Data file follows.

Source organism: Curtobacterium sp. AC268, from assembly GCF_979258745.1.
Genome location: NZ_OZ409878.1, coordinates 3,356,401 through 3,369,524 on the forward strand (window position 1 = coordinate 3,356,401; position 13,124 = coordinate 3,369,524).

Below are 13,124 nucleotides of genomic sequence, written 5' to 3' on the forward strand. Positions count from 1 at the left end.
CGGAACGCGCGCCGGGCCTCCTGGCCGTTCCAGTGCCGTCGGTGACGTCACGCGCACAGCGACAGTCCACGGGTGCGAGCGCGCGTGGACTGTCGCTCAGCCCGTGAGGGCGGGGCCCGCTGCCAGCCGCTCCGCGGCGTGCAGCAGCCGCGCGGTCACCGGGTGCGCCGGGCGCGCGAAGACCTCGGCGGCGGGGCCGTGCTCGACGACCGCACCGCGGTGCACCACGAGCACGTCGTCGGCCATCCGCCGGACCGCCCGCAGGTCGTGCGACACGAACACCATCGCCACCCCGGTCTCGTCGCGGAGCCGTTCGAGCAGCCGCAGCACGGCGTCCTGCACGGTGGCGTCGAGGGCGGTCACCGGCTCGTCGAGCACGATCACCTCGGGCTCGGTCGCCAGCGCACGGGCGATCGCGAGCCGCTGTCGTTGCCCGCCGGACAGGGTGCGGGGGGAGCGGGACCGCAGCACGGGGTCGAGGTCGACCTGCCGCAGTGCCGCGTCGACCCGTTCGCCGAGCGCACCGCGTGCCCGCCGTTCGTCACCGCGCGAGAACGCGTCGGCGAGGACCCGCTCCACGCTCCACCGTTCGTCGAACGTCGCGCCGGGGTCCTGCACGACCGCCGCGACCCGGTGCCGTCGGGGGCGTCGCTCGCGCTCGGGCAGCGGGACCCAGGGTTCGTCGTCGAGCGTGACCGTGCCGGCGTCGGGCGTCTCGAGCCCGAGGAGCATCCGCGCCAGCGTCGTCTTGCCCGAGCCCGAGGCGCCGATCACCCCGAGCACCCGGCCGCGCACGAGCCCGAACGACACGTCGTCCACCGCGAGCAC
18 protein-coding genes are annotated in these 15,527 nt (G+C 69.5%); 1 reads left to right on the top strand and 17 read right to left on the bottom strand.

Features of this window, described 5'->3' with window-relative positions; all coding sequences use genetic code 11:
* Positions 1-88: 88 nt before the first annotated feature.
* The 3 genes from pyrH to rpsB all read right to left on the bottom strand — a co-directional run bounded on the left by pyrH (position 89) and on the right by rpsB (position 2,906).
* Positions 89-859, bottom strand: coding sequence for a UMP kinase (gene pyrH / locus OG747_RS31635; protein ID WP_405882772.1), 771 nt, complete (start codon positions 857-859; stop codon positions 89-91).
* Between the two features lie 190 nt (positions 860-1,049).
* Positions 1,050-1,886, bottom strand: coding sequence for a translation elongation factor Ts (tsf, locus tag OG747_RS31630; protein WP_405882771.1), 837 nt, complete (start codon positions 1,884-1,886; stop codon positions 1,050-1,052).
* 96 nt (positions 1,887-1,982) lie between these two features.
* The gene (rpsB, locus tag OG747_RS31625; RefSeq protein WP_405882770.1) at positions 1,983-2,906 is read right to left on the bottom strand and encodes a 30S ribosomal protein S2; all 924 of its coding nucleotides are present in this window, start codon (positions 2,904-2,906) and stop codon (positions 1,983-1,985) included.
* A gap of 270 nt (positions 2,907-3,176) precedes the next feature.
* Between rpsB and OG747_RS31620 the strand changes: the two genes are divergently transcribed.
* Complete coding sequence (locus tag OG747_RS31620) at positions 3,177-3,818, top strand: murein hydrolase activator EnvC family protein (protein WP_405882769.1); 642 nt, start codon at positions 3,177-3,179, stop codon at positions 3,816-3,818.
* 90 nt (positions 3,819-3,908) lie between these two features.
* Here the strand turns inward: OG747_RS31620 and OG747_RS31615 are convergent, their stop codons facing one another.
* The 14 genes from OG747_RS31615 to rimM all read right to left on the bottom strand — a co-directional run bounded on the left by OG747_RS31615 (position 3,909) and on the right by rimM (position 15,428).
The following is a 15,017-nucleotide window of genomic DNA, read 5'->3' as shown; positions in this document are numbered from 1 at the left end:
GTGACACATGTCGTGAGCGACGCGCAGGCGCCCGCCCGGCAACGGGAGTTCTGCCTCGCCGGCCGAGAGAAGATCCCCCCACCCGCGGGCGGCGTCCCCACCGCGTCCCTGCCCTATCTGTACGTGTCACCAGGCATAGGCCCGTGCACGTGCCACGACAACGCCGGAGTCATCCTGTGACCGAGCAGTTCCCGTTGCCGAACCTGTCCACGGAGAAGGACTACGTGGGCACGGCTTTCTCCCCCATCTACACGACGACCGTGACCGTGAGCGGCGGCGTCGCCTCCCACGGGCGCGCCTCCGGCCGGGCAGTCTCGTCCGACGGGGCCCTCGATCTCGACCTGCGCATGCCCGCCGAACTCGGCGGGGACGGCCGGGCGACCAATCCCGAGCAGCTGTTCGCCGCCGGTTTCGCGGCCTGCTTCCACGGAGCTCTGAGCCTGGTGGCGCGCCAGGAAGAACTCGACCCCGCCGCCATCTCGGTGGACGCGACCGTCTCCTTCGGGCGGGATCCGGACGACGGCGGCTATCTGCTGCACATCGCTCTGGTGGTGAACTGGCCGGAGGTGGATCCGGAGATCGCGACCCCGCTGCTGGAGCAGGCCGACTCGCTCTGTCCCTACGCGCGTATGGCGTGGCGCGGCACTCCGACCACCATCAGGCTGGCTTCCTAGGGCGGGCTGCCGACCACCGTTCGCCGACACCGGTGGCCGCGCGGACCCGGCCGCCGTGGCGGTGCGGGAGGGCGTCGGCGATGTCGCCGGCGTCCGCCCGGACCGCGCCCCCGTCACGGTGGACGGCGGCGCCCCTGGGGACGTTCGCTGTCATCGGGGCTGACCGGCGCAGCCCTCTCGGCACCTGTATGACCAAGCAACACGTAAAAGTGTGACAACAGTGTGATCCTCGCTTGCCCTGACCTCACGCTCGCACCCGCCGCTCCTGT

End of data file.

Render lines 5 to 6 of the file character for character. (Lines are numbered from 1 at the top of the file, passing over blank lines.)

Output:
18 protein-coding genes are annotated in these 15,527 nt (G+C 69.5%); 1 reads left to right on the top strand and 17 read right to left on the bottom strand.

Features of this window, described 5'->3' with window-relative positions; all coding sequences use genetic code 11: